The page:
Robert Lewandowski

In this blog I am going to have a deep dive into Bayern Munich’s Polish striker Robert Lewandowski. Lewandowski is of course a huge name in football, with a great goalscoring record, at club level and international level. Lewandowski recently signed a new 4 year deal with Bayern. Is this a good deal for Bayern, tying down one of the top strikers in Europe, or have they tied themselves down with a striker who is past his peak?

Now, simple stats like goals scored can tell some stories, but I need to go deeper to find out the true story. I am going to look at expected goals, which has come into the forefront of football stats over the past few years, along with a few other stats. I like to use a great site – Understat.com, which is one of the top resource websites on the net for expected goals, and if you are a fan of stats in football you should check them out. I have collated a lot of information from there, and added in some calculations myself to try to get a true picture of Lewandowski’s recent form.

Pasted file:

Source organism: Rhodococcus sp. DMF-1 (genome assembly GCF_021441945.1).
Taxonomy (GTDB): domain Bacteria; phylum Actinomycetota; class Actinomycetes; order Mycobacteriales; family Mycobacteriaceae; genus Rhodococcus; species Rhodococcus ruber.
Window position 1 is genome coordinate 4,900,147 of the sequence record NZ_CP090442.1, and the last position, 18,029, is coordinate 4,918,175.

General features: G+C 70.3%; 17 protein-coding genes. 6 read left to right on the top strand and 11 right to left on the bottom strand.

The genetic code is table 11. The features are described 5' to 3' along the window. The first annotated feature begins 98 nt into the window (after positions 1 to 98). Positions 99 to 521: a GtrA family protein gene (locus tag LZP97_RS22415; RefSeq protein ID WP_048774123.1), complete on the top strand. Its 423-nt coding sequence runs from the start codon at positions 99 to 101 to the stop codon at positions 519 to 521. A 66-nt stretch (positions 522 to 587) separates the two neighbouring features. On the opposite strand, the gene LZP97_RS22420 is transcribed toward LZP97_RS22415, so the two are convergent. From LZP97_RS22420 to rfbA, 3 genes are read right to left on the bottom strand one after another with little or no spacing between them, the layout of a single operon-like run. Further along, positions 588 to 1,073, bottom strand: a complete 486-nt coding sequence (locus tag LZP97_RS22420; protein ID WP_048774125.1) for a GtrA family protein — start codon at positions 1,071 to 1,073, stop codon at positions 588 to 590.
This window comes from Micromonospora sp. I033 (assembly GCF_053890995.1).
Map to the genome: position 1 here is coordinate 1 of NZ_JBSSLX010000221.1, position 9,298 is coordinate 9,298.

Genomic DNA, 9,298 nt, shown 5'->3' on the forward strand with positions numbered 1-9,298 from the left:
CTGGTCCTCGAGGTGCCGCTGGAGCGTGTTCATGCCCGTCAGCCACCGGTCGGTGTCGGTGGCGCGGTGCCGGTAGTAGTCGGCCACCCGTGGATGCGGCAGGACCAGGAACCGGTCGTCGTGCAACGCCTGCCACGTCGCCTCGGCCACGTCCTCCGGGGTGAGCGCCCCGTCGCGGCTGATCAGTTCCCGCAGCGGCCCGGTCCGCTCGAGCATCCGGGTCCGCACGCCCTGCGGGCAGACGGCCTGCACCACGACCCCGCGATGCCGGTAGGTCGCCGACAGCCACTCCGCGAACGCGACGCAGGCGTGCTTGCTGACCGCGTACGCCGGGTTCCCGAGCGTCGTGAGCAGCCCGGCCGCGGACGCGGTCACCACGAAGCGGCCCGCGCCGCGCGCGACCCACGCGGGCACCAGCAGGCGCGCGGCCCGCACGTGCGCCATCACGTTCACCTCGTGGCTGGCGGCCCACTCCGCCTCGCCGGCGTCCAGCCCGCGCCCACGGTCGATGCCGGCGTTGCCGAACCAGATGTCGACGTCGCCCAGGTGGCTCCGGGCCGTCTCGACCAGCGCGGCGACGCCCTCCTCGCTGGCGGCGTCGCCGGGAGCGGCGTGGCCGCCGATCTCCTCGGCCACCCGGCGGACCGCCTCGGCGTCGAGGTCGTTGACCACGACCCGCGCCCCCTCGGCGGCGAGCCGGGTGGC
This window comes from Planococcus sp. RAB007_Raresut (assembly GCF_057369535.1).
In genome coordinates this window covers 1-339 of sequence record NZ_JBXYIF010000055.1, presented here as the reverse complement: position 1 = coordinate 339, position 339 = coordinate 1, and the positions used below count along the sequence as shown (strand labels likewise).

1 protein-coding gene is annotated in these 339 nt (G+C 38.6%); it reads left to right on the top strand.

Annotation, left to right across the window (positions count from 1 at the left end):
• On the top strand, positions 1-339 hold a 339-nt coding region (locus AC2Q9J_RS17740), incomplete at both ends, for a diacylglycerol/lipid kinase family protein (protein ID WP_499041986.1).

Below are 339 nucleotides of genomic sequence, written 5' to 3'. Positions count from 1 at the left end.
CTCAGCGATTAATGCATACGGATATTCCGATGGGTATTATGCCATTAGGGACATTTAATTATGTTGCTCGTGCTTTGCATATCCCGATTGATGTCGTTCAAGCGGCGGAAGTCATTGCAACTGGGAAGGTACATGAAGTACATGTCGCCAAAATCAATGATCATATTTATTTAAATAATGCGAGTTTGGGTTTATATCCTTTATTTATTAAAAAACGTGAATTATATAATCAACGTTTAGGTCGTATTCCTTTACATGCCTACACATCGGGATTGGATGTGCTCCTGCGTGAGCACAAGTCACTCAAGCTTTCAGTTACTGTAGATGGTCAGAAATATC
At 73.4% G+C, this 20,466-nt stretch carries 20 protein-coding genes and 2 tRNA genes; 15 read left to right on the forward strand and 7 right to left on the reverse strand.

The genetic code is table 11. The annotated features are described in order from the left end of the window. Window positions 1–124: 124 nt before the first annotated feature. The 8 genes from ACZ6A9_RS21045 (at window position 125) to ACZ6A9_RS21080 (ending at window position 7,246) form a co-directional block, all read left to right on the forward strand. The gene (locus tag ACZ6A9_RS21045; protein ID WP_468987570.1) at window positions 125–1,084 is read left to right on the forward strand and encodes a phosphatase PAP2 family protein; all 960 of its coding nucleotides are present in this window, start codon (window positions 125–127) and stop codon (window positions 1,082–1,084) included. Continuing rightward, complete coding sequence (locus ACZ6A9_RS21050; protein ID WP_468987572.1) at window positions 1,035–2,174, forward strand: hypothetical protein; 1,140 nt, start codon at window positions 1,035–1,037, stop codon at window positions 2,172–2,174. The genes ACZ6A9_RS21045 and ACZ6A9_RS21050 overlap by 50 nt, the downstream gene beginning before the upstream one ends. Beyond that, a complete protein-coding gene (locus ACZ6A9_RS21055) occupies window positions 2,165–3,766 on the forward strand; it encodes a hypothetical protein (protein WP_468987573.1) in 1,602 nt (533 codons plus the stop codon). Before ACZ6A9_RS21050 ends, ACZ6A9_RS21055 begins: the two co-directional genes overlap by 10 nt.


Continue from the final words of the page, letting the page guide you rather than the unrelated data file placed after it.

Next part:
In this blog, I will be talking expected goals, goals per 90 minutes, and shots per 90 minutes over the past 5 seasons.

I decided to look further into Lewandowski when I started looking at strikers who had scored 10 or more goals this season in the top 5 leagues in Europe (Germany, England, Italy, France and Spain). What stood out to me was the difference between Lewandowski’s goals scored to his expected goals.

In theory, these two stats should be very similar, but for a top level striker their actual goals scored should be higher than their expected goals. Basically, that shows that they score tougher chances. Someone who has a higher expected goals total than goals scored, shows that they are missing chances than they should be expected to score. What I’m also using is non penalty goals, which means that any penalties are not taken into account, so it is all based on open play goals.